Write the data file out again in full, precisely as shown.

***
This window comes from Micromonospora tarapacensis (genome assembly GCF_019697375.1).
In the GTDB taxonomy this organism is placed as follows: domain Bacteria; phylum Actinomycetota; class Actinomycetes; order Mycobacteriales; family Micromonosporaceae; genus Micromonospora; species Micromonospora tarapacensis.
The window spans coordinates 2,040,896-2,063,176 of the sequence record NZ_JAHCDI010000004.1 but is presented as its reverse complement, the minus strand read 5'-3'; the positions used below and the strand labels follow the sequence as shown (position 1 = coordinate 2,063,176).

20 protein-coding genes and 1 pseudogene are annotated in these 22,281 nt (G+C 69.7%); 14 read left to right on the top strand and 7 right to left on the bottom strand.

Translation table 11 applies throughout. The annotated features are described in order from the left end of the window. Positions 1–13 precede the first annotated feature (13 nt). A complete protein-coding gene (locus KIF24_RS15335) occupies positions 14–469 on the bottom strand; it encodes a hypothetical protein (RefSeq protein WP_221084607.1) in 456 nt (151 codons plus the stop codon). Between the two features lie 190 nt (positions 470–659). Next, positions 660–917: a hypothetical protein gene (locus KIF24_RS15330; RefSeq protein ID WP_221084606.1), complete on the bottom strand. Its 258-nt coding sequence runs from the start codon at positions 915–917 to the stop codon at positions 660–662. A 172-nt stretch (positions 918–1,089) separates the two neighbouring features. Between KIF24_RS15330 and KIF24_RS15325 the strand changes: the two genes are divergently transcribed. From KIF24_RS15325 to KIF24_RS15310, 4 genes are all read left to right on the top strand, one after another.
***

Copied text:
This window comes from Micromonospora tarapacensis (genome assembly GCF_019697375.1).
In the GTDB taxonomy this organism is placed as follows: domain Bacteria; phylum Actinomycetota; class Actinomycetes; order Mycobacteriales; family Micromonosporaceae; genus Micromonospora; species Micromonospora tarapacensis.
The window spans coordinates 2,040,896-2,063,176 of the sequence record NZ_JAHCDI010000004.1 but is presented as its reverse complement, the minus strand read 5'-3'; the positions used below and the strand labels follow the sequence as shown (position 1 = coordinate 2,063,176).

20 protein-coding genes and 1 pseudogene are annotated in these 22,281 nt (G+C 69.7%); 14 read left to right on the top strand and 7 right to left on the bottom strand.

Translation table 11 applies throughout. The annotated features are described in order from the left end of the window. Positions 1–13 precede the first annotated feature (13 nt). A complete protein-coding gene (locus KIF24_RS15335) occupies positions 14–469 on the bottom strand; it encodes a hypothetical protein (RefSeq protein WP_221084607.1) in 456 nt (151 codons plus the stop codon). Between the two features lie 190 nt (positions 470–659). Next, positions 660–917: a hypothetical protein gene (locus KIF24_RS15330; RefSeq protein ID WP_221084606.1), complete on the bottom strand. Its 258-nt coding sequence runs from the start codon at positions 915–917 to the stop codon at positions 660–662. A 172-nt stretch (positions 918–1,089) separates the two neighbouring features. Between KIF24_RS15330 and KIF24_RS15325 the strand changes: the two genes are divergently transcribed. From KIF24_RS15325 to KIF24_RS15310, 4 genes are all read left to right on the top strand, one after another.